Yarra says Carlyle, PEP $3.8b tilt for Link too cheap

The Link board on Monday told shareholders to take no action after it received a “conditional, non-binding indicative proposal from a consortium comprising Pacific Equity Partners, Carlyle Group and their affiliates” through a scheme of arrangement proposal.

It also represents a back-to-the-future moment for PEP, which owned Link for a decade before floating it onto the ASX in 2015 at a share price of $6.37.

The $5.20 per share proposal gives an enterprise value of $3.8 billion to Link, when equity, debt and a pending acquisition of Irish group Pepper Servicing worth $266 million, which is still to be settled, are all taken into account.

Carlyle and PEP have secured a commitment from Link’s largest shareholder, Perpetual, to accept any offer of $5.20 a share or more.

Perpetual owns 9.65 per cent of the company. Carlyle and PEP said in a letter to Link’s chairman Michael Carapiet and independent director Glen Boreham they “believe the offer is full and fair and in the best interests of shareholders”.

The P-E consortium said the $5.20 price was at a 30 per cent premium to Link’s closing price on October 9 and at a 34.5 per cent premium to the 10-day volume weighted average price. Link shares jumped in early trading by 23 per cent and by the close on Monday were up 25 per cent to $4.99.

But Perpetual’s views on valuation are in contrast to the second-largest shareholder Yarra Capital Management, which owns 6.8 per cent of Link.

Dion Hershan, head of equities at Yarra Capital, said his initial view was that the proposal didn’t put a high-enough value on the company, which had been trading at above $6 per share in February before the pandemic hit.

“At an initial glance it doesn’t look like a compelling offer,” Mr Hershan said.

Mr Hershan said there were two distinct parts of Link, with PEXA the big growth engine and the traditional core business of investor services, share registries and superannuation services having a tougher time.

But the traditional core business was in a solid position to improve its fortunes.

“There’s a good foundation to rebound,” Mr Hershan said.

Mr Hershan said the economic downturn generally meant it was a time when many companies across different industries would start receiving buyout proposals.

“We’re at a point in the cycle where opportunistic bids arise,” he said. Mr Hershan also said that Yarra Capital had ”thought for some time” there was likely to be moves to try to separate out PEXA from the rest of Link.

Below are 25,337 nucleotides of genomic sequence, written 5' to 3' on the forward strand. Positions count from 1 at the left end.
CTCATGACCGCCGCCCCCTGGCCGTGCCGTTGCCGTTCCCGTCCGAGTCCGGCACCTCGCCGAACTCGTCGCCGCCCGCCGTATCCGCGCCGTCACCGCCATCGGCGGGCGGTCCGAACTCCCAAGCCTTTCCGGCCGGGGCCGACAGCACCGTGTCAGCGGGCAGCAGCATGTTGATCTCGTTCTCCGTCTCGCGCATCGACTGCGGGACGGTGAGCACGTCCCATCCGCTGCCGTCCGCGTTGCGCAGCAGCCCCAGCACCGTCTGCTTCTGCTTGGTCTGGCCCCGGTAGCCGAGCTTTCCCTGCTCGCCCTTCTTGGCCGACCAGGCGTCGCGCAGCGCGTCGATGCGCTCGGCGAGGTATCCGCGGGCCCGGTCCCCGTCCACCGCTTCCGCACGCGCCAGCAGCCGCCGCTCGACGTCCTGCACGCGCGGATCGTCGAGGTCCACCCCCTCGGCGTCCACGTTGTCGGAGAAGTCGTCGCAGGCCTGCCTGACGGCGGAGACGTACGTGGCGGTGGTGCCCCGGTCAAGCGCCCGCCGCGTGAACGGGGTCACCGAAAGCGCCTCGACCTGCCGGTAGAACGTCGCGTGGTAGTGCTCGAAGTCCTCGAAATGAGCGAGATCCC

A letter to the P-E consortium dated October 9 and signed by Perpetual’s head of equities Paul Skamvougeras in support of the buyout proposal gives a timeframe of six months for a deal to be done. “This letter will cease to have any effect six months after its date, or earlier if you decide not to pursue your proposal,” Mr Skamvougeras said.

PEXA enables buyers and sellers of real estate to settle transactions electronically. In its early days it was backed by several state governments in Australia and the major banks. It was headed for a likely sharemarket float before Link snapped up the 44 per cent stake in 2018.

A letter sent by Carlyle and PEP to the Link board outlines that it is prepared to consider options to allow shareholders to maintain an exposure to PEXA.

“In addition, recognising shareholders’ desire to retain exposure to PEXA and the business, we are prepared to work with the Company to offer a scrip alternative to allow Link shareholders to retain their pro rata exposure to PEXA,” they said. There could also be an opportunity to rollover existing shares alongside the P-E consortium subject to a cap to be agreed.

The P-E consortium isn’t putting any restrictions on Link fielding overtures from any bidding rivals.

“No lockup or arrangement has been sought that would limit the opportunity for the Company to seek a superior alternative proposal and the Consortium expects to be able to complete its due diligence within four to six weeks, subject to information availability,” they said.

Carlyle Group also owns Australia’s second-largest wine company, Accolade Wines, which makes brands including Hardys, Banrock Station and Grant Burge. Carlyle and PEP also own pharmaceuticals group iNova.

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